It's a familiar formula.
National scandal erupts, guilty party begins requisite if slightly disingenuous national tour of apology and, if he/she is really lucky (or really controversial), he/she ends up on Oprah Winfrey's couch.
But it takes a special kind of guy to elicit the acknowledgment from the otherwise Zen talk queen that not only does America pretty much hate you, but you've done the unthinkable: namely, disappointed Oprah herself.
Well, folks, today Jay Leno was that guy.
"America has taken sides," Oprah said, jumping right to the point and possibly giving an explanation as to why the interview was filmed sans audience.
"And a lot of people are not on your side. And they're not on your side because they think that you have been selfish in this. Do you see in any way how you've been selfish? They think that you took the job away from Conan."
"It all comes down to numbers in show business," Leno began. "This is almost the perfect storm of bad things happening. You have two hit shows—Tonight Show, No. 1 and Conan, No. 1. You move them both to another situation. And what are the odds that both would do extremely poorly?
"If Conan's numbers had been a little bit higher, it wouldn't even be an issue," Leno went on, albeit while failing to acknowledge the debilitating ripple effect his lead-in had on his onetime successor. "But in business, there's always somebody waiting in the wings. Being me."
The wing waiting might have been a long time coming, but make no mistake, it was always the plan. Despite what Leno told viewers back in 2004.
"Well, I did tell a white lie on the air. I said, 'I'm going to retire.' It was just maybe easier that way."
Easier, in part, he said, because of the devastation that came with losing The Tonight Show in the first place.
"It broke my heart. It really did. I was devastated," Leno said of his being forced out. "This was the job that I had always wanted, and this was the only job that ever mattered in show business—to me. It's the job every comic aspires to. It was just like, why?"
Unfortunately, Leno apparently isn't one for aha moments and didn't quite make the connection that O'Brien felt the same way when the late-night franchise was snatched away from him—albeit after seven months, not 17 years.
"If the numbers had been there, they wouldn't have asked me," Leno said, dodging the question of whether he felt he had taken Conan's dream away.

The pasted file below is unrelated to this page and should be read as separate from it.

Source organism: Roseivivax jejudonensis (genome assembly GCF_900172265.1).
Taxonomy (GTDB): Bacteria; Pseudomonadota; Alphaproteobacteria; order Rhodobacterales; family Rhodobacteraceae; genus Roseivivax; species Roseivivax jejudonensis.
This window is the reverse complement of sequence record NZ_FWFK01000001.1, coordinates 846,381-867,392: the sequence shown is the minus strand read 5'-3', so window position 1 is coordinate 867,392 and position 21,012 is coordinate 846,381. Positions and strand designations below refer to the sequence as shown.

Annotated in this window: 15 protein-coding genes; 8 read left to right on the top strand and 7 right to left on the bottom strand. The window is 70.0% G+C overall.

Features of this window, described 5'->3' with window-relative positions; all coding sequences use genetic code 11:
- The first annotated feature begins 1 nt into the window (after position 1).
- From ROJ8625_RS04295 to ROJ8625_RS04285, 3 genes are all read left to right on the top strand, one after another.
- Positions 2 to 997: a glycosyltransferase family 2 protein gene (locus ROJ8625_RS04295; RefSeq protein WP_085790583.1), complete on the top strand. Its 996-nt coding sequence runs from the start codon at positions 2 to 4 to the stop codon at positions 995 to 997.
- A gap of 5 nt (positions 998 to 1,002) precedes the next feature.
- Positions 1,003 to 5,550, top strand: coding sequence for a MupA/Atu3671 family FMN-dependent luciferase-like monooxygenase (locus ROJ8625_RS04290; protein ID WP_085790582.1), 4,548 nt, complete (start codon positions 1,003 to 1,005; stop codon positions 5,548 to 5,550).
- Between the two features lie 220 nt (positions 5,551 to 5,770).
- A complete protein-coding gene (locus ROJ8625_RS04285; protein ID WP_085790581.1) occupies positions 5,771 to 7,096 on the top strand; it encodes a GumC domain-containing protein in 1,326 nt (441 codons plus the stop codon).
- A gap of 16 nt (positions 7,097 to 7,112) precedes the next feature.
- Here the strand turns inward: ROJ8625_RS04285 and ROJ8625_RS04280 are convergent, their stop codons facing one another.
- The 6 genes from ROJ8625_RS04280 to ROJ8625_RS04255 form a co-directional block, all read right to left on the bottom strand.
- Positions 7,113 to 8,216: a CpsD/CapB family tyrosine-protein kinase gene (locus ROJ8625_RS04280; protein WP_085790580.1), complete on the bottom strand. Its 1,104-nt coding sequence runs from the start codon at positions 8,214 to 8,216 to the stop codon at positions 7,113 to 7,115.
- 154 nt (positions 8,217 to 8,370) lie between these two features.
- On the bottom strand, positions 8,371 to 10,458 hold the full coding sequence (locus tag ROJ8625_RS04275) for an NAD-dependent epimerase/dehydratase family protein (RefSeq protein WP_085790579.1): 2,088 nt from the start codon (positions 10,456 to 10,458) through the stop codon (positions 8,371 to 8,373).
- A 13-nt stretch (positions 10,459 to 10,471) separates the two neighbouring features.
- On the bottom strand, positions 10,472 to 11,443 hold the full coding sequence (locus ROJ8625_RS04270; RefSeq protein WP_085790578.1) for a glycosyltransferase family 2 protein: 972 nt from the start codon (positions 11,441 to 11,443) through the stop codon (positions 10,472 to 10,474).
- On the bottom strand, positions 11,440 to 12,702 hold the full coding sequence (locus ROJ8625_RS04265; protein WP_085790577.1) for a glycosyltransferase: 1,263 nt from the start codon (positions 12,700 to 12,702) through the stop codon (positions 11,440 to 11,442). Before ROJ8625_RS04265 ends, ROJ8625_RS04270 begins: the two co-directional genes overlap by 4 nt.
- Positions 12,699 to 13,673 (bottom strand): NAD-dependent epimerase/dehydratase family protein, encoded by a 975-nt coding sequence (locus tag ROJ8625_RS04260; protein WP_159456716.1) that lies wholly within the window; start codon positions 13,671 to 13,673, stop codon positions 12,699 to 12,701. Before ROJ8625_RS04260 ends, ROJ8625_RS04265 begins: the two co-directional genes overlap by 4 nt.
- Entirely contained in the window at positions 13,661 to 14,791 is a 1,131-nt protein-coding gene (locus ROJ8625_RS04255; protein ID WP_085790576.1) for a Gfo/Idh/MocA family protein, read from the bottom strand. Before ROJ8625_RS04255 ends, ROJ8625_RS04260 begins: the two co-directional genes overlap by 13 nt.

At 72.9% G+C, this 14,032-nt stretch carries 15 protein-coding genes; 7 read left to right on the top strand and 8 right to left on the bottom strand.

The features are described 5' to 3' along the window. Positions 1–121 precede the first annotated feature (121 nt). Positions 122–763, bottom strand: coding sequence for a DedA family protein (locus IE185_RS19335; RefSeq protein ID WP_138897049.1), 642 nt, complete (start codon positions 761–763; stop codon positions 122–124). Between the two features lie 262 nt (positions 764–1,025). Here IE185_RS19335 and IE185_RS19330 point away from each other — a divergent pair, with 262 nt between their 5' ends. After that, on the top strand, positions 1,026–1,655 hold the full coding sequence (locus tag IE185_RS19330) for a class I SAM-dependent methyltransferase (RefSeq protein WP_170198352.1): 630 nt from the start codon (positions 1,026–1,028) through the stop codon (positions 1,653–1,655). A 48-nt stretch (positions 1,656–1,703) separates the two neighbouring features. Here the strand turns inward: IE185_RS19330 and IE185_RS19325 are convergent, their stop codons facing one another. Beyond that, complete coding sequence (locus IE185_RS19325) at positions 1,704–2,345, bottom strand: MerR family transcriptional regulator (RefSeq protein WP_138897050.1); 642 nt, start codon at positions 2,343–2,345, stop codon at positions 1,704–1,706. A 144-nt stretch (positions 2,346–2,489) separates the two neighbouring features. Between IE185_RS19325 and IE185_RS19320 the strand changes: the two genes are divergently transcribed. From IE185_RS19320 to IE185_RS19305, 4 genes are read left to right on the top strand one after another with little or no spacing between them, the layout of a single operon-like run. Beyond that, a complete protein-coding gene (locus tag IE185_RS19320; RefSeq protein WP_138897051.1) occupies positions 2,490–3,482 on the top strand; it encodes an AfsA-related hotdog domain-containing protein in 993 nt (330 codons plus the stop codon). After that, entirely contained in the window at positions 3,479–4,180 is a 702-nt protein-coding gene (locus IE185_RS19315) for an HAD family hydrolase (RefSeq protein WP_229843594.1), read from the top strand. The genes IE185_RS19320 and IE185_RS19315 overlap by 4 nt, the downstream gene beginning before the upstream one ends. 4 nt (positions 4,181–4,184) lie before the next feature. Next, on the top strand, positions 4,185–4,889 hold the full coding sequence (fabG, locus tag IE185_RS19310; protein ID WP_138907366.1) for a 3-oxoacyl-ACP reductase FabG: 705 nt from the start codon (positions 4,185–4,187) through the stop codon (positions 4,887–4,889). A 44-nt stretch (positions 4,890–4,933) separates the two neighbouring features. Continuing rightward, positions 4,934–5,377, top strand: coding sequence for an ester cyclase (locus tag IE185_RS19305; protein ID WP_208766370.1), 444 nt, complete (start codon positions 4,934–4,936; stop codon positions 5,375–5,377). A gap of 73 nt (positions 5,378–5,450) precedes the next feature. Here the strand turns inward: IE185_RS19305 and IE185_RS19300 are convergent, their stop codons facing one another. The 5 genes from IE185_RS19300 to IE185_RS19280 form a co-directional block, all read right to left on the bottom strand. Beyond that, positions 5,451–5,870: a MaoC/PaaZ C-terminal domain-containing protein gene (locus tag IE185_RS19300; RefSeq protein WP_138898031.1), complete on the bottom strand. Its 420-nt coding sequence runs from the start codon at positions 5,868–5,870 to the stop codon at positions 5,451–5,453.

"And they only asked me after Conan turned down moving it back half an hour."
He further attempted to defend his actions by adding that NBC execs, a trustworthy bunch of guys if ever there was one, told him that they were "75 percent" certain Conan would go for the pushed-back and shortened time slot, though, as we now know, he didn't exactly bother to call and confirm the guesstimate.
A valiant effort in dodging, to be sure, but Oprah's questions will not go unanswered.
"No part of you thought, 'Enough already. I've done it,' " she pressed.
"You know, if you're a gunfighter, you like to die in the street," he replied. We'll take that as a "no."
Of course, Jay's ego is not totally impenetrable.
"You fired me twice. How valuable can I be?" was his response to NBC's renewed courtship of his late-night services.
"OK, stop right there," Oprah revved up. "Why didn't you then just say, 'You fired me twice. I'm out of here, guys?' Because that seems like the ultimate in disrespect to me."
Leno countered that the fact that his show was not winning its time slot was a good enough reason as any to (involuntarily) pack his bags.
Still, while Oprah may not exactly be on Team CoCo, even more surprisingly, she's not exactly not on Team Letterman—at least not judging by her critique of a recent Leno low blow.
"Talking about fine balance, do you think your fellow comedians lost that balance and maybe you did too, because David Letterman called you, I think, the 'big jawed' Leno who should just walk away, and you hit back by talking about his infidelity?" she asked.
"Well, I did a joke about that, yes."
"Even the audience went, 'Ooooh!' " Oprah interrupted.
"But it was a good joke," Leno said. "Did you laugh when you heard it?"
"No, I did not. I did not laugh. You know what, I thought that was beneath you, actually."
Ouch. But that didn't stop Leno from trying to defend the crack while at the same time admitting that his competitors' jabs didn't exactly bounce right off him.
"But how many jokes like that have I done? I did one joke in the middle of the week, and I never did another one. I had a cheap shot thrown at me; I threw one cheap shot back, and I moved on."
When Oprah asked whether he thought one cheap shot deserved another, he answered quickly: "Yeah, it's OK."
"I got sucker punched," he went on, referring to Jimmy Kimmel's infamous turn on his 10@10 segment. "It's my show. I could have edited it. But I said, 'No, no, put it out there.' I walked into it."
Leno said that while he expected the topic to come up, he wasn't ready for the force or bite with which Kimmel drove his point home.
"I didn't. But when you get sucker punched, you just get right back up again. You don't whine or complain—'Oh, I'm going to take that out, he said something bad about me.' That's all right."
It had better be. While Letterman is in repeats this week, we get the distinct impression that, come Monday, there'll be plenty more where that came from.
(Originally published Jan. 28, 2010, at 11:25 a.m. PT)
There's more where this came from, too. Catch up on all the late-night mudslinging right here.